Not coming as a surprise to virtually anybody, the Conference Board of Canada says Winnipeg is the ideal location to support professional sports franchises.
In a newly published book, Power Play: The Business Economics of Pro Sports, the Board says the competitive success of the Winnipeg Blue Bombers and Jets are more favourable than they have been in at least two decades.
“Since the 1990s, Winnipeg has grown in population and wealth. The Canadian dollar is much stronger today, the operating environment in the two leagues have improved substantially, and both the Blue Bombers and the Jets have impressive new playing facilities,” said Glen Hodgson, senior vice-president and chief economist.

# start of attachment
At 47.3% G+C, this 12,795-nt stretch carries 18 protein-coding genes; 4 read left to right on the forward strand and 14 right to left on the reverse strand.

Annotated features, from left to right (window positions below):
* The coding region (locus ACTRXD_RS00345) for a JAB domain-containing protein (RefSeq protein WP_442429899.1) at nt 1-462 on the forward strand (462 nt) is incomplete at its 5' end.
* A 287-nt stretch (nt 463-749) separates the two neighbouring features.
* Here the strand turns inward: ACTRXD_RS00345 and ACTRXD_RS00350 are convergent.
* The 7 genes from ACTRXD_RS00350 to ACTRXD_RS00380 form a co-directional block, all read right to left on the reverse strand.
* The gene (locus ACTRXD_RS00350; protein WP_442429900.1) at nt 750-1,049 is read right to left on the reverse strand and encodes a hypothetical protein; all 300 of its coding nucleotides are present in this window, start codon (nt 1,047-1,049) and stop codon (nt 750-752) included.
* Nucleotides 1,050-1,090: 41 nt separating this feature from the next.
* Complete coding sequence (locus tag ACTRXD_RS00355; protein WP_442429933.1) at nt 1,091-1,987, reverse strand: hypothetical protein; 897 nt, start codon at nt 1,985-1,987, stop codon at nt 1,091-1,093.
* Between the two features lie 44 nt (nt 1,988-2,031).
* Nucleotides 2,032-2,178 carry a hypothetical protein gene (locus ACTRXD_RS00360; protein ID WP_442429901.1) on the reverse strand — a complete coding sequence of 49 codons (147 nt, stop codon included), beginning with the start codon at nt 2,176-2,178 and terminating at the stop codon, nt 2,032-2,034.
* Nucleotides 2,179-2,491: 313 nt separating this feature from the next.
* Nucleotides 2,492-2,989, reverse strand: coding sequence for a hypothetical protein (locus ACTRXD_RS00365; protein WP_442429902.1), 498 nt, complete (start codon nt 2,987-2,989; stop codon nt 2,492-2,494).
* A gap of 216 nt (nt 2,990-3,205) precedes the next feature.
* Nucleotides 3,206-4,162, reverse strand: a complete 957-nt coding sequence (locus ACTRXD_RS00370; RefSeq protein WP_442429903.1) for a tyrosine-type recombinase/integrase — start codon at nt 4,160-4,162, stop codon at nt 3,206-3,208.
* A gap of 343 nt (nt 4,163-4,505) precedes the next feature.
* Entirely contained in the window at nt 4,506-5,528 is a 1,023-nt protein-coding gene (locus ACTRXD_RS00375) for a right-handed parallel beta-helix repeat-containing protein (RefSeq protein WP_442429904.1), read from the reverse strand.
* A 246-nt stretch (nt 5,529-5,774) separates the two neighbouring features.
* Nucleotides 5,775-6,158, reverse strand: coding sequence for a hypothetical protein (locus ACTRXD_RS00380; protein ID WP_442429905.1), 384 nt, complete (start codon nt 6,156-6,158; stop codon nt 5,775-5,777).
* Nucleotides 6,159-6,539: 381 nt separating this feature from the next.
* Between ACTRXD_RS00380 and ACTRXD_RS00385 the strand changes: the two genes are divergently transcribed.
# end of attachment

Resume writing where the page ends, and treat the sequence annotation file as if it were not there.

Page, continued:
While Winnipeg remains a small pro sports market, it has overcome any obstacles to achieve the success seen in much larger cities.
“That makes player evaluation and business management even more crucial to the franchises than they would be elsewhere.”
Winnipeg’s population had risen to 780,000 in 2011-12 when the NHL returned, from 650,000 in 1996 when the original Jets franchise left.
Winnipeg’s disposable income per capita is eighth in Canada among major pro sports markets, putting the city higher than Montreal.
The book, released in March, examines the economic conditions of the communities that host professional sports franchises, looks at the operating conditions for pro sports leagues, and discusses franchise ownership and management. The hot topic issue of who should pay for new pro sports facilities is also discussed.